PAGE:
Insights Into the Linked Dynamics of Channel Networks on Shelf-Edge Deltas and Submarine Slopes From Physical Experiments and High-Resolution Seismic Data
Continental margin deposits provide the most complete record on Earth of paleo-landscapes and paleo-landscape dynamics, in addition to hosting water and hydrocarbon reservoirs. As a result of high Holocene sea-level rise rates, most modern deltas are far from the continental shelf-edge, making it difficult to study sediment routing past coastlines and into the deep ocean in real time. Motivated by observations from acoustically–imaged shelf-edge deltaic systems offshore Brunei and in the Gulf of Mexico, we use physical experiments to explore the key boundary conditions that affect the dynamics of sub-aqueous slope channels linked to deltaic channels. We will discuss how: a) the ratio of sediment discharge to water discharge (Q s:Q w), b) the fraction of coarse sediment in the input grain-size distribution in the basin, c) shoreline shape of shelf-edge deltas and d) delta top-set area affect the volume and spatial extent of sediment deposition on the slope as well as the longevity of sub-aqueous slope channels. In a high Q s:Q w ratio experiment with a uni-modal grain size distribution in the silt regime, delta-top flow was sheet-like and highly mobile, shorelines were smooth and arcuate, subaqueous channels were transient and poorly defined, and slope sedimentation was diffuse. In contrast, in a low Q s:Q w ratio experiment, with a bimodal grain size distribution (one part by weight sand to 9 parts silt), delta top flow was channelized and less mobile, shore-lines were rugose, slope channels were well-defined and persistent through time and deposition on the slope occurred along restricted fairways.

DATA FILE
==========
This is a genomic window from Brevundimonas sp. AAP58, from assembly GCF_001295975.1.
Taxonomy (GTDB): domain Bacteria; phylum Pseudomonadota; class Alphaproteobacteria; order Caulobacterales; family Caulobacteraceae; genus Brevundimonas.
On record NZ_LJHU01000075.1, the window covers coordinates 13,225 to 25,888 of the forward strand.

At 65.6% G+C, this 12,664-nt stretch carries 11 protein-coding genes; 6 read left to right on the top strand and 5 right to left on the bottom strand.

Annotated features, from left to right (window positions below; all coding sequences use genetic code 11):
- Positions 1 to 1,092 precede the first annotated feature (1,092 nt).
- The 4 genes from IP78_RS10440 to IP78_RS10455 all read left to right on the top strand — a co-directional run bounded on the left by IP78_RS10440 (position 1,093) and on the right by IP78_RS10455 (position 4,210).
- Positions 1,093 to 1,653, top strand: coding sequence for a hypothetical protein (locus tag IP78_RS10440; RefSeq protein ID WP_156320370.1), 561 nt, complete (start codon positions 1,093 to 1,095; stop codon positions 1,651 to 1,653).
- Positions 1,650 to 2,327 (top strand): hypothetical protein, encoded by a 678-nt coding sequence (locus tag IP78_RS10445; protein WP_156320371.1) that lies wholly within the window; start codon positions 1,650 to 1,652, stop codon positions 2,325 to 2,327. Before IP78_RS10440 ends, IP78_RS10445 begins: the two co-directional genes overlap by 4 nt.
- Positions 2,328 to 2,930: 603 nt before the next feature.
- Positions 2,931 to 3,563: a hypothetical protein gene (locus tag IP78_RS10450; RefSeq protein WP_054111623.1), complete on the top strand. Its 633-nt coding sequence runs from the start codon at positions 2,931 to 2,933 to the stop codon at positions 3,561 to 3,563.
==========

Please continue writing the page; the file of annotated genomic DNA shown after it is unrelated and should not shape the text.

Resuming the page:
AAPG Datapages/Search and Discovery Article #90189 © 2014 AAPG Annual Convention and Exhibition, Houston, Texas, USA, April 6–9, 2014